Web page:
$
58,672
   
$
2,787
 
Comprehensive income attributable to Kirby
 
$
53,556
   
$
50,769
   
$
2,787
 
                         
Statements of cash flows:
                       
Net earnings
 
$
61,459
   
$
58,672
   
$
2,787
 
Provision for deferred income taxes
 
$
23,381
   
$
24,294
   
$
(913
)
Decrease in cash flows resulting from changes in operating assets and liabilities, net
 
$
(63,484
)
 
$
(61,610
)
 
$
(1,874
)
 
8

The following table summarizes the balance sheet line items within the Company’s condensed consolidated financial statements as of June 30, 2018 impacted by ASU 2014-09 (in thousands):

   
June 30, 2018
 
   
As Reported
   
Balances
without
Adoption of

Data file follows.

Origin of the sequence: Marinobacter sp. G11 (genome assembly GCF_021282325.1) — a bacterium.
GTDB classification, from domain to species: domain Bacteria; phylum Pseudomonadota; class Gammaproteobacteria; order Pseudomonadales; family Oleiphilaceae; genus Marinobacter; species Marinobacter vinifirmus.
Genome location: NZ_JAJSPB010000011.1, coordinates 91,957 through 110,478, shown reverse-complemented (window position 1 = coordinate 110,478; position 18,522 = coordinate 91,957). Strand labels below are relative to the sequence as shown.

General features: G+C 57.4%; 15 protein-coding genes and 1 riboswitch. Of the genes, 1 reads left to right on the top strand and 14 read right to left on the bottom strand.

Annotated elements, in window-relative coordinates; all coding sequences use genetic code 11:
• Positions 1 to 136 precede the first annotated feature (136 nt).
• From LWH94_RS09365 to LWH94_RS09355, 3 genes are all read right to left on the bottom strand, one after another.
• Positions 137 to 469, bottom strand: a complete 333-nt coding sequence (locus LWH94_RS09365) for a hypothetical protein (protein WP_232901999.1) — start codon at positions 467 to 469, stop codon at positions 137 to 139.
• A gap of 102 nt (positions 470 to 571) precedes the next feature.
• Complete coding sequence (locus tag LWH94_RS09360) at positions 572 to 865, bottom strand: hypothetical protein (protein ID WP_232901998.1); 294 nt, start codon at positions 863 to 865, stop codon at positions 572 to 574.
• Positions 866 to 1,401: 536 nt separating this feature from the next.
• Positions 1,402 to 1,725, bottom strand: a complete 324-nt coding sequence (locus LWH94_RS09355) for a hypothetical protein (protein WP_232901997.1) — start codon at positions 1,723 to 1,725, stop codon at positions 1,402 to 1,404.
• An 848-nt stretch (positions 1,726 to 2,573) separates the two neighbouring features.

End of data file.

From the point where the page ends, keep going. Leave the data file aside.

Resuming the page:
ASC 606
   
Effect of
Change
 
Balance sheets:
                 
Trade receivables
 
$
448,281
   
$
487,499
   
$
(39,218
)
Inventories – net
 
$
384,007
   
$
348,907
   
$
35,100
 
Total assets
 
$
5,829,276
   
$
5,833,394
   
$
(4,118
Deferred revenues
 
$
61,165
   
$
56,183
   
$
4,982
 
Deferred income taxes
 
$
531,284
   
$
533,471
   
$
(2,187
Retained earnings
 
$
2,706,213
   
$
2,713,126
   
$
(6,913
Total liabilities and equity
 
$
5,829,276
   
$
5,833,394
   
$
(4,118
 
(3)
REVENUES

The following table sets forth the Company’s revenues by major source for the three months and six months ended June 30, 2018 and 2017 (in thousands):

   
Three months ended
June 30,
   
Six months ended
June 30,
 
   
2018
   
2017
   
2018
   
2017
 
Marine transportation segment:
                       
Inland transportation
 
$
286,920
   
$
224,464
   
$
539,275
   
$
461,702
 
Coastal transportation
   
91,243
     
106,801
     
179,291
     
213,215
 
   
$
378,163
   
$
331,265
   
$
718,566
   
$
674,917
 
Distribution and services segment: